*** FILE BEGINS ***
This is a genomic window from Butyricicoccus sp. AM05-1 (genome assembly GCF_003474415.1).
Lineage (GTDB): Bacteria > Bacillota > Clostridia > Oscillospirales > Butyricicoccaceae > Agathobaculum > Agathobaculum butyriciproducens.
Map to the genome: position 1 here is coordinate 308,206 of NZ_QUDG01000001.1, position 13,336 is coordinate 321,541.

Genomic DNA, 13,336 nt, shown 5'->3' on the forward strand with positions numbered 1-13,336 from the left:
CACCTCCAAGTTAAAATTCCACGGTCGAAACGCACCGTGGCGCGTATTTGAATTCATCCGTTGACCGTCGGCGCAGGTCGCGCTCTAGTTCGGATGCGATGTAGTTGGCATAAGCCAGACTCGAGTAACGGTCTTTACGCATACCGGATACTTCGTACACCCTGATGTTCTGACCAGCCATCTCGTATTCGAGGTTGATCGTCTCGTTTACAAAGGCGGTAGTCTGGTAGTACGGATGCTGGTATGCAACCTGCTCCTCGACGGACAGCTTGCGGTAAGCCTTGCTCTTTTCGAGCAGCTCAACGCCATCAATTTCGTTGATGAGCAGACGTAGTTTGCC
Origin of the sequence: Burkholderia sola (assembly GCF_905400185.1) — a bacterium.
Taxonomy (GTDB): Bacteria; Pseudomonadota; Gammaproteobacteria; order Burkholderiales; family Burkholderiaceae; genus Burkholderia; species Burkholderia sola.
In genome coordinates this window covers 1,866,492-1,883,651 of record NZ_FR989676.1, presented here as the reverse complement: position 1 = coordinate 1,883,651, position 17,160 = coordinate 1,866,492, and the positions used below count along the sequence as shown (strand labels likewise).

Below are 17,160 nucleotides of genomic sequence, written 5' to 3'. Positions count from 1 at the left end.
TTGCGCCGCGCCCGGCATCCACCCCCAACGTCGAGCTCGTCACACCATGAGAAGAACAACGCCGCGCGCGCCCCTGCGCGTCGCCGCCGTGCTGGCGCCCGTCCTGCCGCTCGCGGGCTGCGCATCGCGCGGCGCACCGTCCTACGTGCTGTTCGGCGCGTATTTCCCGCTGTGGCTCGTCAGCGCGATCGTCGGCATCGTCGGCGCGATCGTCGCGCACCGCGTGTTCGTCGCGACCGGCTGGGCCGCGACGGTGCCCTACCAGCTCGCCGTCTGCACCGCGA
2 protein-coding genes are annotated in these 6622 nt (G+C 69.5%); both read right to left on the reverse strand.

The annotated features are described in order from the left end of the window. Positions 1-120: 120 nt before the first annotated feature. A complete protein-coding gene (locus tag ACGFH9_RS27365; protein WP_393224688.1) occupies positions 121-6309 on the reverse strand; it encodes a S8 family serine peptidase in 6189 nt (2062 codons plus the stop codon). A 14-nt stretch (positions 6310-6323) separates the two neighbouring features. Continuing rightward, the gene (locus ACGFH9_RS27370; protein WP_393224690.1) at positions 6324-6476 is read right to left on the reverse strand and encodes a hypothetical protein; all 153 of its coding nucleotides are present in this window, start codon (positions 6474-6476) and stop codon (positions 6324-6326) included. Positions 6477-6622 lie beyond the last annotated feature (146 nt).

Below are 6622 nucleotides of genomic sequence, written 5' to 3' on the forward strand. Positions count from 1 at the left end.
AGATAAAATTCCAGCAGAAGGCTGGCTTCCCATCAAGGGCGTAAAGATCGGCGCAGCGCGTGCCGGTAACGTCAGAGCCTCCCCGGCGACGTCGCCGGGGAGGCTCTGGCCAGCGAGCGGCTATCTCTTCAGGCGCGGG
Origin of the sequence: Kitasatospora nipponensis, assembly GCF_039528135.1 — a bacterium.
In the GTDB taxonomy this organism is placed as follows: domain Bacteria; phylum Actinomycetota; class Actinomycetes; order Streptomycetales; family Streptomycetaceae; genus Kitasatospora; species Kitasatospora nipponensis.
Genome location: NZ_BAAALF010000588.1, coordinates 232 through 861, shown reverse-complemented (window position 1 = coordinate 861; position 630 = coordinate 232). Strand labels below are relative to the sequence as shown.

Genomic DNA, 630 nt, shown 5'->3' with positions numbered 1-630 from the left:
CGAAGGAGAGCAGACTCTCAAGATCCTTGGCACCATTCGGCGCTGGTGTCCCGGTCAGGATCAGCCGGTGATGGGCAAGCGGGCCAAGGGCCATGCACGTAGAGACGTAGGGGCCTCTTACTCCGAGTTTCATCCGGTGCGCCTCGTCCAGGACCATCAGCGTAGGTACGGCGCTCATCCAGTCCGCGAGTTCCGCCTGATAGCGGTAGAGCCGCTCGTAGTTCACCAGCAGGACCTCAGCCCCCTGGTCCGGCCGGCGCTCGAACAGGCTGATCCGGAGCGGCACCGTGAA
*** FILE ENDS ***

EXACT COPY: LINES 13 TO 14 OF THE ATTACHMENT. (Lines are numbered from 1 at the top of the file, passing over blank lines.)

Below are 6622 nucleotides of genomic sequence, written 5' to 3' on the forward strand. Positions count from 1 at the left end.
AGATAAAATTCCAGCAGAAGGCTGGCTTCCCATCAAGGGCGTAAAGATCGGCGCAGCGCGTGCCGGTAACGTCAGAGCCTCCCCGGCGACGTCGCCGGGGAGGCTCTGGCCAGCGAGCGGCTATCTCTTCAGGCGCGGG